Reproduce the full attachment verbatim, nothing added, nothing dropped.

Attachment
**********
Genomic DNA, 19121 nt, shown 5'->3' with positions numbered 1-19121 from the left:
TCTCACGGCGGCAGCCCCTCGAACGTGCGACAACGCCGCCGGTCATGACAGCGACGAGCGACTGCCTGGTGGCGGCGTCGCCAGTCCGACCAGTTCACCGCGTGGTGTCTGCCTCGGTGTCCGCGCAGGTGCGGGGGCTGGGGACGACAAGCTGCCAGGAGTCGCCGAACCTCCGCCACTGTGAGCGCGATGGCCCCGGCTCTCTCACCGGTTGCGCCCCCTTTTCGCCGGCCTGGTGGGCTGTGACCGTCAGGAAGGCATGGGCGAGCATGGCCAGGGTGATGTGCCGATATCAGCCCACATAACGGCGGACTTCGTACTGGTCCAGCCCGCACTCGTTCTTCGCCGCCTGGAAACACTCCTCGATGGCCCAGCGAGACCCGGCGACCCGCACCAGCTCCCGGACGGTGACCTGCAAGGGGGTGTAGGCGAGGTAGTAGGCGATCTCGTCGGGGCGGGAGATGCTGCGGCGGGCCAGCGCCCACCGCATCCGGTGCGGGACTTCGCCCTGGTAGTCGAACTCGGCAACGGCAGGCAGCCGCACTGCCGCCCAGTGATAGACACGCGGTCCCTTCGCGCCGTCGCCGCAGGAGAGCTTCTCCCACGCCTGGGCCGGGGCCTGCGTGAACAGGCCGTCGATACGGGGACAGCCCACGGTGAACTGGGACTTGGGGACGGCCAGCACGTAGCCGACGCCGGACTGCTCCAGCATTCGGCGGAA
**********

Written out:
Genomic DNA, 19121 nt, shown 5'->3' with positions numbered 1-19121 from the left:
TCTCACGGCGGCAGCCCCTCGAACGTGCGACAACGCCGCCGGTCATGACAGCGACGAGCGACTGCCTGGTGGCGGCGTCGCCAGTCCGACCAGTTCACCGCGTGGTGTCTGCCTCGGTGTCCGCGCAGGTGCGGGGGCTGGGGACGACAAGCTGCCAGGAGTCGCCGAACCTCCGCCACTGTGAGCGCGATGGCCCCGGCTCTCTCACCGGTTGCGCCCCCTTTTCGCCGGCCTGGTGGGCTGTGACCGTCAGGAAGGCATGGGCGAGCATGGCCAGGGTGATGTGCCGATATCAGCCCACATAACGGCGGACTTCGTACTGGTCCAGCCCGCACTCGTTCTTCGCCGCCTGGAAACACTCCTCGATGGCCCAGCGAGACCCGGCGACCCGCACCAGCTCCCGGACGGTGACCTGCAAGGGGGTGTAGGCGAGGTAGTAGGCGATCTCGTCGGGGCGGGAGATGCTGCGGCGGGCCAGCGCCCACCGCATCCGGTGCGGGACTTCGCCCTGGTAGTCGAACTCGGCAACGGCAGGCAGCCGCACTGCCGCCCAGTGATAGACACGCGGTCCCTTCGCGCCGTCGCCGCAGGAGAGCTTCTCCCACGCCTGGGCCGGGGCCTGCGTGAACAGGCCGTCGATACGGGGACAGCCCACGGTGAACTGGGACTTGGGGACGGCCAGCACGTAGCCGACGCCGGACTGCTCCAGCATTCGGCGGAA